India Ranks Among Top 5 Developing Countries in Aviation Emissions: Study

07:05 PM May 01, 2024 | PTI |

In 2019, India was among the top five economically developing countries in terms of carbon dioxide (CO2) emissions from aviation, a new research has found.


Calculating ”nearly real-time” aviation emissions using global flight data, researchers found that overall, the US, China and Great Britain were the topmost contributors, with 22 per cent, 14 per cent and roughly four per cent share.

However, among the economically developing countries, India was found to be the third biggest contributor with close to three per cent share in global CO2 emissions from aviation, following China at 14 per cent and the United Arab Emirates (UAE) at more than three per cent.

The research team at the Norwegian University of Science and Technology also found that India’s share in global CO2 emissions from domestic aviation was the third highest at 1.5 per cent.

”The countries with the highest absolute domestic aviation CO2 emissions (global percentage share in total CO2 aviation emissions in parentheses) are the USA (13.4 per cent), China (8.9 per cent), India (1.5 per cent), Russia (1.2 per cent), and Japan (1.1 per cent),” the authors wrote.


The findings were published in the journal ‘Environmental Research Letters’.

For their analysis, the researchers used the model, called AviTeam, which computes the fuel burnt for individual flights for the entire envelope based on a given trajectory.

When the 1992 United Nations Framework Convention on Climate Change treaty was signed, high-income countries were required to report their aviation-related emissions. However, the low- and middle-income countries, including China and India, were not required to report these emissions, even though they could voluntarily do so.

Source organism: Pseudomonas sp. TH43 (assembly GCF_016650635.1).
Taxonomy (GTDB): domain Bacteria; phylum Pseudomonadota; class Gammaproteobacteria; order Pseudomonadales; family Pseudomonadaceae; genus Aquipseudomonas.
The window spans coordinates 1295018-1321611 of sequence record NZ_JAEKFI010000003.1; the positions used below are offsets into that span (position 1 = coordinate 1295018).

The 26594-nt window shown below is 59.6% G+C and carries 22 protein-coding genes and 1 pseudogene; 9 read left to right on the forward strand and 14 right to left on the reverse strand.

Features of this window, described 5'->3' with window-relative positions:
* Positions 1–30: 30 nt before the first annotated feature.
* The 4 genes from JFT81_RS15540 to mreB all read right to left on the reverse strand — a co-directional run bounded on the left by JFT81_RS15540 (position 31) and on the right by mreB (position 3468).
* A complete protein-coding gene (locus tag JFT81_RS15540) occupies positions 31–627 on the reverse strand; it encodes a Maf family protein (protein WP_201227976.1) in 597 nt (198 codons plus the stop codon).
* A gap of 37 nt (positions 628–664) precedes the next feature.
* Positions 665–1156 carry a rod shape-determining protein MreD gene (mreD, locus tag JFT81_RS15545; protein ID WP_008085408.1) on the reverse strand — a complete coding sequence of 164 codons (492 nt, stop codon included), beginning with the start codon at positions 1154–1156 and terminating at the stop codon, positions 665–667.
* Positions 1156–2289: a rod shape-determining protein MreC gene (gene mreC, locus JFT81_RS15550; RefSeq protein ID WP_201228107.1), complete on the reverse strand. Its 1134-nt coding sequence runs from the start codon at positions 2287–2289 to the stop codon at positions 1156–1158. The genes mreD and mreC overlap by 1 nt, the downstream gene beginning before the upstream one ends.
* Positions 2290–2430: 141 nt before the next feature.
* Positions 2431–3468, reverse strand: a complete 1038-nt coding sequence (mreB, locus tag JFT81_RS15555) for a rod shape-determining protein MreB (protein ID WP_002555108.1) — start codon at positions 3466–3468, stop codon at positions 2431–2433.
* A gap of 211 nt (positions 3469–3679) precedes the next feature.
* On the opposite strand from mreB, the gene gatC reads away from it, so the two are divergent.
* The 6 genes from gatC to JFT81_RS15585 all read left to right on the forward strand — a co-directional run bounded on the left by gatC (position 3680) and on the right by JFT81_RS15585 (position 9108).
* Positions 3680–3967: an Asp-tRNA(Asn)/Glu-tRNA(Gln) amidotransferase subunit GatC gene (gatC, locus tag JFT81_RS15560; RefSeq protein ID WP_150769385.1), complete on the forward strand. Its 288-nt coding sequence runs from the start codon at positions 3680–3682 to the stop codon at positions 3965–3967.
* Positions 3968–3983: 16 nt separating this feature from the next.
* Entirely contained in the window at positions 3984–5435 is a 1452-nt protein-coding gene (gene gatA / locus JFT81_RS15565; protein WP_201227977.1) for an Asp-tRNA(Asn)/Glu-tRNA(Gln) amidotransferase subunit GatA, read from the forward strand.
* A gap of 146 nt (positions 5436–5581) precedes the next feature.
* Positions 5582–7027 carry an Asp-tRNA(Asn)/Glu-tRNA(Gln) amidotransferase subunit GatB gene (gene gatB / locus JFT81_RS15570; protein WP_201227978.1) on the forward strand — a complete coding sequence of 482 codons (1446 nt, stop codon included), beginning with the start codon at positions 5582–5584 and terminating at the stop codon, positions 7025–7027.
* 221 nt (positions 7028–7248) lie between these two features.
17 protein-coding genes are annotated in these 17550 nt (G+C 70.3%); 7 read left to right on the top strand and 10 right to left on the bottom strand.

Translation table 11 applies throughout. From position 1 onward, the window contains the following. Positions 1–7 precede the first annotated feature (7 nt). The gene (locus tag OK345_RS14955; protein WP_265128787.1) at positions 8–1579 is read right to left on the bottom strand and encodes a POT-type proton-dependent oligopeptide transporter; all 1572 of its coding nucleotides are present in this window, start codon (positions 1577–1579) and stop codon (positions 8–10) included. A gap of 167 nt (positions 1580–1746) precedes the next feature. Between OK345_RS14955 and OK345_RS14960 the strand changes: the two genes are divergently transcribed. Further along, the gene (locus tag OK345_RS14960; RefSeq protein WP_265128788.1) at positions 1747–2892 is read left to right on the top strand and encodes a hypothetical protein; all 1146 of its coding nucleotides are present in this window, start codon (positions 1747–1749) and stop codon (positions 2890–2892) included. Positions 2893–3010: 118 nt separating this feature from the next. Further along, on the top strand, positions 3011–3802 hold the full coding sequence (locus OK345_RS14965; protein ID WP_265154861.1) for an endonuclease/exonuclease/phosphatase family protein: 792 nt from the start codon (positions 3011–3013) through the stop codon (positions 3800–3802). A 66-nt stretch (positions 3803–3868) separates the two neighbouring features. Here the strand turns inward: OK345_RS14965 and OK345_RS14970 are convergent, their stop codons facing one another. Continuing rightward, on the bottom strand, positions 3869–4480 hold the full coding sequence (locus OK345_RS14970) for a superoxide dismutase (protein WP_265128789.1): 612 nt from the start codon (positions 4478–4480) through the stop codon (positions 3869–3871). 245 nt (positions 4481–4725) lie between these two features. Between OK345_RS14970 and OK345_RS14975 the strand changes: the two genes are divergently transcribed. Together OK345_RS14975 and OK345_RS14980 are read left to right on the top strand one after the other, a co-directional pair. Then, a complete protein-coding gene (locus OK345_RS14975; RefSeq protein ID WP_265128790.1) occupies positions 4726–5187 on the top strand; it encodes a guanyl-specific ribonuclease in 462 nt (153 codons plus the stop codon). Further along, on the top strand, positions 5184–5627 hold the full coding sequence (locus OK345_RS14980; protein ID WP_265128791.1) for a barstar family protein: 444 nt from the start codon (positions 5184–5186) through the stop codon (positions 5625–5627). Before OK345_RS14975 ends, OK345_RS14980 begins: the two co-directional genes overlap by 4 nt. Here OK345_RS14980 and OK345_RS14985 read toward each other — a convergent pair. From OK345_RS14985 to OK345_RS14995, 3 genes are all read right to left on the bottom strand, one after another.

The researchers said the model is the first to provide information for the 45 lesser-developed countries that have never inventoried their greenhouse gas emissions from aviation.

”Our work fills the reporting gaps, so that this can inform policy and hopefully improve future negotiations,” said first author Jan Klenner, a PhD candidate at the Norwegian University of Science and Technology.

”Now, we have a much clearer picture of aviation emissions per country, including previously unreported emissions, which tells you something about how we can go about reducing them,” said co-author Helene Muri, a research professor at the university.

The abillity to calculate nearly real-time aviation emissions could also provide an important tool as the industry makes changes to de-carbonise, according to co-author Anders Hammer Stromman, a professor at the Norwegian University of Science and Technology.

”I think it very nicely illustrates the potential in this type of work, where we have previously relied on statistical offices and reporting loops that can take a year or more to get this kind of information,” he said.

”This model allows us to do instant emissions modelling – we can calculate the emissions from global aviation as it happens,” said Stromman.


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